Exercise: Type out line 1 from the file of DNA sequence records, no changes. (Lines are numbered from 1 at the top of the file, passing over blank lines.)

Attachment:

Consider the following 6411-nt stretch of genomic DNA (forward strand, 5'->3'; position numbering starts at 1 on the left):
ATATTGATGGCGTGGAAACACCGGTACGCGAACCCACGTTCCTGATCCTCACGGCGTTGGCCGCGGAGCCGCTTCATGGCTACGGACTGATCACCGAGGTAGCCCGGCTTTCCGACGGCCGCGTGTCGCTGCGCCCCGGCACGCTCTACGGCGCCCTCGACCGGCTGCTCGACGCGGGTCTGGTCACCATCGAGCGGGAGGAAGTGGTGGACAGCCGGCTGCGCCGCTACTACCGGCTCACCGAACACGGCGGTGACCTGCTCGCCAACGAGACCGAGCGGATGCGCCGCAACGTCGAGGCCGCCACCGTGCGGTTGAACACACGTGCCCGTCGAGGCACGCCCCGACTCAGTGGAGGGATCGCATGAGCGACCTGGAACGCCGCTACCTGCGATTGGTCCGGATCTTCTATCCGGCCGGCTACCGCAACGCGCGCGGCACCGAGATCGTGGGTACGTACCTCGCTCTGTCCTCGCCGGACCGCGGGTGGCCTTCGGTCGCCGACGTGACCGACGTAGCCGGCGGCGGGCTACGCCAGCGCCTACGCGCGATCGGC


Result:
Consider the following 6411-nt stretch of genomic DNA (forward strand, 5'->3'; position numbering starts at 1 on the left):